This week is ‘Mental Health Awareness Week’ and while we shouldn’t really need an event to raise awareness of the stigma that exists around mental health issues, it is equally important to address the issues surrounding mental health. People struggle with their mental health for a variety of reasons. Employees and managers may be overwhelmed and people need to look after their colleagues’ and their own mental health as much as possible.
The CIPD People Managers’ Guide to Mental Health (In collaboration with MIND) is an excellent resource that sets out good practice and guidelines to help managers understand and overcome the challenges of mental health problems in the workplace.
Mental Toughness and Resilience
There are key leadership skills that can help you and your team be more resilient to the challenges we face and develop mental toughness. The term ‘Mental Toughness’ conjures up images of the stiff upper lip, to just ‘get on with it’ and to not show any weakness.
However this is not the case; resilience and mental toughness are skills that can be learned through pragmatic training of the mind. By looking after your well being, managing stress, understanding your emotional reactions and challenging your beliefs, you can develop the tools required to face challenges and be more resilient to what life and work throws at you.
There are many ways that you can improve your mental resilience. The “4Cs model” of mental toughness is the most widely used model for defining and measuring mental toughness. It comprises four components: confidence, control, commitment and challenge.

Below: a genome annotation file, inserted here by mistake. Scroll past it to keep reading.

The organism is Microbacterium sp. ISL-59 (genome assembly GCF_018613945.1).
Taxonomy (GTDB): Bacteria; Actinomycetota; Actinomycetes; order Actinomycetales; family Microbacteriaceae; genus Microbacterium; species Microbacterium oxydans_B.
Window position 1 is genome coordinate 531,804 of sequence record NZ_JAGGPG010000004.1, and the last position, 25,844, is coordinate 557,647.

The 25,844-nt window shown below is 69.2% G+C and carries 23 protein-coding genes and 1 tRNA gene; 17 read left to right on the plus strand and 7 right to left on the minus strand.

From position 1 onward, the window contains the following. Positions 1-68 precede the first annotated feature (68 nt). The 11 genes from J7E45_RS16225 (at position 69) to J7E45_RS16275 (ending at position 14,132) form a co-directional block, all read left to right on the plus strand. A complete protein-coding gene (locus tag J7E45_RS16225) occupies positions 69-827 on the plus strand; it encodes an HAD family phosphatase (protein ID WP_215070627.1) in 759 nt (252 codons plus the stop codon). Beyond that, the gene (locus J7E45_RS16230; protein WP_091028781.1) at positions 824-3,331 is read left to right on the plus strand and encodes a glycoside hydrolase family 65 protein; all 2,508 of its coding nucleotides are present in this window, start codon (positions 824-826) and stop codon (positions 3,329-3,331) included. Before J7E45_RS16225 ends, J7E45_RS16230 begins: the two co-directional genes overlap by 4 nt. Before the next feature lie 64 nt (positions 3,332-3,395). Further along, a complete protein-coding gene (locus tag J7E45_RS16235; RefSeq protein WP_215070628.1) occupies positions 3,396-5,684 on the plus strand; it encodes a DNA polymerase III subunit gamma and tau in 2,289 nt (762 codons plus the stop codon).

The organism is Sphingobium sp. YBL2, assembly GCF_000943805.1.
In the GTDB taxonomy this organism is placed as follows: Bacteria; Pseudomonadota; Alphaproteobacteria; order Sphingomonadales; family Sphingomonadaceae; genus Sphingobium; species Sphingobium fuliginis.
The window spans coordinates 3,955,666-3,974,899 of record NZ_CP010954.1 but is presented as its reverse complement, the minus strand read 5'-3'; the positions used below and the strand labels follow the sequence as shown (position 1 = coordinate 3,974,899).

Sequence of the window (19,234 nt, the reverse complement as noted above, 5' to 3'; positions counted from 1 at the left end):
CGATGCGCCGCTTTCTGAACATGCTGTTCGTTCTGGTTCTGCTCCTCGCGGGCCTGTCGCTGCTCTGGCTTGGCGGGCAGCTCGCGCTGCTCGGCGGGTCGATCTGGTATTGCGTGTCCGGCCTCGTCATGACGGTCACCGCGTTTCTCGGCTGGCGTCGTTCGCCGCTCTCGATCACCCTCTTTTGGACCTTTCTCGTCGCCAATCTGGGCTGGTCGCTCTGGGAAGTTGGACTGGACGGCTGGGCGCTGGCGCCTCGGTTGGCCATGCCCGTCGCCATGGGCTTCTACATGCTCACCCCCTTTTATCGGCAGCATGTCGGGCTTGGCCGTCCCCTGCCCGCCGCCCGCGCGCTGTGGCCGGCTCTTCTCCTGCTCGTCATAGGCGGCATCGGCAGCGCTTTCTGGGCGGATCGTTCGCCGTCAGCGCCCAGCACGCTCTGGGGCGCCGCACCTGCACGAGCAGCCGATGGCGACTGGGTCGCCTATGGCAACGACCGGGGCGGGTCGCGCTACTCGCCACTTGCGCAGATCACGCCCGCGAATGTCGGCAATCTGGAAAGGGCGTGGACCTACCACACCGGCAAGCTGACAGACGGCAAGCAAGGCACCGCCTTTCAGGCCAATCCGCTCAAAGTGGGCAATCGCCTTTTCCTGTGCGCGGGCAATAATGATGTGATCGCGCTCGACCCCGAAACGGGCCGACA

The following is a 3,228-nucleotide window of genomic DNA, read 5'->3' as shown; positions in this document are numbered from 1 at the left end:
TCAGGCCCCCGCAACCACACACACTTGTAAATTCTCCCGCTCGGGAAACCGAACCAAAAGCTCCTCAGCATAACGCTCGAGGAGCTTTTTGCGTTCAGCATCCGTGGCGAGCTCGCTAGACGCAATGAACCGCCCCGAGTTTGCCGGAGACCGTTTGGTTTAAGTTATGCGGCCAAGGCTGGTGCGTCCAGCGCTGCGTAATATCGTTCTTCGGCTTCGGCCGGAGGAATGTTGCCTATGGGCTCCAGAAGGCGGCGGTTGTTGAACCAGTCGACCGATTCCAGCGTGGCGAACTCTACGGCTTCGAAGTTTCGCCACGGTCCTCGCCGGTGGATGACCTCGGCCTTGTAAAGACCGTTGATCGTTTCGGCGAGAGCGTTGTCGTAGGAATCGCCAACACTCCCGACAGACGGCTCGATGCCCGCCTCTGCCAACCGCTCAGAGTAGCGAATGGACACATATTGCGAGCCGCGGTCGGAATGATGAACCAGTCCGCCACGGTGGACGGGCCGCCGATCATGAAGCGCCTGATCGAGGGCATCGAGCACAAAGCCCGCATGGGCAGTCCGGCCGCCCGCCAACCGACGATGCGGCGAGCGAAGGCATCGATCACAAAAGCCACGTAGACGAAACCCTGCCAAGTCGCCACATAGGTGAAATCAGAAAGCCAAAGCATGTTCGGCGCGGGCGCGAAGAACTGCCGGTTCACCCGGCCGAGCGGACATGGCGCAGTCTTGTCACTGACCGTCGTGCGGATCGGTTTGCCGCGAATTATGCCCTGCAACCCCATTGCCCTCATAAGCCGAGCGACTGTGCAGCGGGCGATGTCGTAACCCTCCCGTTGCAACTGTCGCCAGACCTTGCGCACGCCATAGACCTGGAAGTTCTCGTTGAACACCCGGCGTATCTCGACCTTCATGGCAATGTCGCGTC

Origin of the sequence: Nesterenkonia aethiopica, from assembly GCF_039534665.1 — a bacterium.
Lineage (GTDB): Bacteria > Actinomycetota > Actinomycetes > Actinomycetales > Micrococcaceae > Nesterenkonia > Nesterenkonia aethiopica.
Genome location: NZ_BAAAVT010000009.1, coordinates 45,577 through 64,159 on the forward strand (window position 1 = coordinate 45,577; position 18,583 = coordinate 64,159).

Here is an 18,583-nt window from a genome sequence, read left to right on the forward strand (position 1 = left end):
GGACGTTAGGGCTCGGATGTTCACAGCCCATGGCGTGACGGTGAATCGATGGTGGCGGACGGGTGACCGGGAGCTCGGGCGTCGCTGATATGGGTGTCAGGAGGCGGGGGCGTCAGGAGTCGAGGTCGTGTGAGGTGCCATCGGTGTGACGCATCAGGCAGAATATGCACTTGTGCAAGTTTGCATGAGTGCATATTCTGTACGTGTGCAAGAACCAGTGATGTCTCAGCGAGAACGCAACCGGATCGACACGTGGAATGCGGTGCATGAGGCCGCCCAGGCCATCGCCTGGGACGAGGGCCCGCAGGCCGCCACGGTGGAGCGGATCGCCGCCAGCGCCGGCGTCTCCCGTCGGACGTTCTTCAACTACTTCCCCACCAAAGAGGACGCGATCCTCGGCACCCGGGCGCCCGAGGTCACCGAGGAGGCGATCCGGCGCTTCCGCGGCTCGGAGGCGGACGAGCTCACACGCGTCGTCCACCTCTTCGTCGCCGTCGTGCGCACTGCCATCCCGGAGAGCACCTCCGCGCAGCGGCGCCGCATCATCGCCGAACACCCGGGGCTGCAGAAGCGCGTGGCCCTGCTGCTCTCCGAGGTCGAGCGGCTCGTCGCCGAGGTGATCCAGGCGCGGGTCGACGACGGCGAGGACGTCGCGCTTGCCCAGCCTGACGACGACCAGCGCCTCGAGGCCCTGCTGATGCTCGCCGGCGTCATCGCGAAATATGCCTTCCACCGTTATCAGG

Getting the basics right is also essential, such as eating and sleeping well, exercising regularly, managing stress, meditation, self care and problem solving (when possible).
Below is a video from one of our 20Twenty team, mental toughness and performance coach Andy Mccann, who has coached world class sports performers and military personnel.
We’ve compiled a reading list on mental resilience and mindset suggested by some of our 20Twenty Team members to help you develop these skills further:
The Work-Life Blur
For many, the line has become increasingly blurred between work and home, it’s important to take some steps to prevent overload and stress:
- Stick to a routine – Without routine it’s easier to fall into a more chaotic lifestyle. While it’s good to make the most of the working from home benefits and have a more flexible schedule; it’s still important to get dressed, exercise and take regular breaks as you would during in a normal working day.
- Switch off – It’s tempting to work all hours when the line between work and home is more blurred, but this can negatively affect mental health. Try to draw a line between work and home and make a concerted effort to switch off in the evenings and weekends. Also, take annual leave when it’s needed.
- Be kind to yourself – Remember that you won’t always get it right and you may well feel stressed and overwhelmed. These are normal human emotions. We have all had to adapt to different circumstances so if things don’t go well, give yourself plenty of leeway, and don’t strive for perfection.
It’s OK not to be OK
Finally, whether you’re a leader or not, working from home or not, it may be that you’re struggling to cope right now. If you’re not OK then reach out to a line manager and try and explain your situation, many organisations have systems in place to support mental health issues. There’s also a range of support out there and people you can speak to. The first step really is reaching out to get help. If you can’t do this in work, it can be anyone you feel comfortable confiding in. Remember that mental health affects everyone!